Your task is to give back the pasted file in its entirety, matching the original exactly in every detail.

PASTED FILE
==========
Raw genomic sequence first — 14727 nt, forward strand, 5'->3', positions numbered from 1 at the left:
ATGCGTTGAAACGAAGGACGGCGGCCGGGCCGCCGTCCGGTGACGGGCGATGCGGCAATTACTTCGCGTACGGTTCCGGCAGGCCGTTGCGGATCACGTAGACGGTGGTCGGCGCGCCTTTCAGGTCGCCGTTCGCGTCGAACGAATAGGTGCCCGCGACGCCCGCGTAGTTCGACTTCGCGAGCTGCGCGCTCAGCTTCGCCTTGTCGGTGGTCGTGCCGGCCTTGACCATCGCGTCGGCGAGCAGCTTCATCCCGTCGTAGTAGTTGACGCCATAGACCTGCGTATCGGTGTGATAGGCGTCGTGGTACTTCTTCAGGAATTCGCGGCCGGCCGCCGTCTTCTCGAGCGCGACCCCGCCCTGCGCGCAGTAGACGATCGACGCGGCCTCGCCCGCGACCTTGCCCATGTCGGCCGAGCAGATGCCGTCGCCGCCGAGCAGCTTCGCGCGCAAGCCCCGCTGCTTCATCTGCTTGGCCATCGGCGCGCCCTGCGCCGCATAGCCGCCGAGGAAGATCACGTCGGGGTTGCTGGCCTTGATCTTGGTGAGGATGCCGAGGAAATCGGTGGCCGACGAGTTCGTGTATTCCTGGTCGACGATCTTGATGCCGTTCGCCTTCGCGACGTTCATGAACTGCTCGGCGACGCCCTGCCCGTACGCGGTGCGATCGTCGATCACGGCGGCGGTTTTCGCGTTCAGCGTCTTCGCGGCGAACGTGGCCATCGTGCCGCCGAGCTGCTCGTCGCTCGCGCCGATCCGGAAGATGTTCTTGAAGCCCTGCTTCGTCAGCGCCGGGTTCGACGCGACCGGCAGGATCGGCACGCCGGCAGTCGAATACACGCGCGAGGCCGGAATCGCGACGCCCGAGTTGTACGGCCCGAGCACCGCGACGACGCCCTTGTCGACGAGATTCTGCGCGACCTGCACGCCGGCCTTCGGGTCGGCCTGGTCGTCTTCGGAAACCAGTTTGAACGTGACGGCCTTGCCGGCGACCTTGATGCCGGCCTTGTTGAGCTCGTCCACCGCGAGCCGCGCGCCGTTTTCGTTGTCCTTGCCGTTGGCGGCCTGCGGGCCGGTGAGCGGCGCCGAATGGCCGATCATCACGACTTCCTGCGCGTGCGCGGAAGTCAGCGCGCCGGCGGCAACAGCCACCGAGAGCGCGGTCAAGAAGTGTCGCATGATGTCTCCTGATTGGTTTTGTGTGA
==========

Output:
Raw genomic sequence first — 14727 nt, forward strand, 5'->3', positions numbered from 1 at the left:
ATGCGTTGAAACGAAGGACGGCGGCCGGGCCGCCGTCCGGTGACGGGCGATGCGGCAATTACTTCGCGTACGGTTCCGGCAGGCCGTTGCGGATCACGTAGACGGTGGTCGGCGCGCCTTTCAGGTCGCCGTTCGCGTCGAACGAATAGGTGCCCGCGACGCCCGCGTAGTTCGACTTCGCGAGCTGCGCGCTCAGCTTCGCCTTGTCGGTGGTCGTGCCGGCCTTGACCATCGCGTCGGCGAGCAGCTTCATCCCGTCGTAGTAGTTGACGCCATAGACCTGCGTATCGGTGTGATAGGCGTCGTGGTACTTCTTCAGGAATTCGCGGCCGGCCGCCGTCTTCTCGAGCGCGACCCCGCCCTGCGCGCAGTAGACGATCGACGCGGCCTCGCCCGCGACCTTGCCCATGTCGGCCGAGCAGATGCCGTCGCCGCCGAGCAGCTTCGCGCGCAAGCCCCGCTGCTTCATCTGCTTGGCCATCGGCGCGCCCTGCGCCGCATAGCCGCCGAGGAAGATCACGTCGGGGTTGCTGGCCTTGATCTTGGTGAGGATGCCGAGGAAATCGGTGGCCGACGAGTTCGTGTATTCCTGGTCGACGATCTTGATGCCGTTCGCCTTCGCGACGTTCATGAACTGCTCGGCGACGCCCTGCCCGTACGCGGTGCGATCGTCGATCACGGCGGCGGTTTTCGCGTTCAGCGTCTTCGCGGCGAACGTGGCCATCGTGCCGCCGAGCTGCTCGTCGCTCGCGCCGATCCGGAAGATGTTCTTGAAGCCCTGCTTCGTCAGCGCCGGGTTCGACGCGACCGGCAGGATCGGCACGCCGGCAGTCGAATACACGCGCGAGGCCGGAATCGCGACGCCCGAGTTGTACGGCCCGAGCACCGCGACGACGCCCTTGTCGACGAGATTCTGCGCGACCTGCACGCCGGCCTTCGGGTCGGCCTGGTCGTCTTCGGAAACCAGTTTGAACGTGACGGCCTTGCCGGCGACCTTGATGCCGGCCTTGTTGAGCTCGTCCACCGCGAGCCGCGCGCCGTTTTCGTTGTCCTTGCCGTTGGCGGCCTGCGGGCCGGTGAGCGGCGCCGAATGGCCGATCATCACGACTTCCTGCGCGTGCGCGGAAGTCAGCGCGCCGGCGGCAACAGCCACCGAGAGCGCGGTCAAGAAGTGTCGCATGATGTCTCCTGATTGGTTTTGTGTGA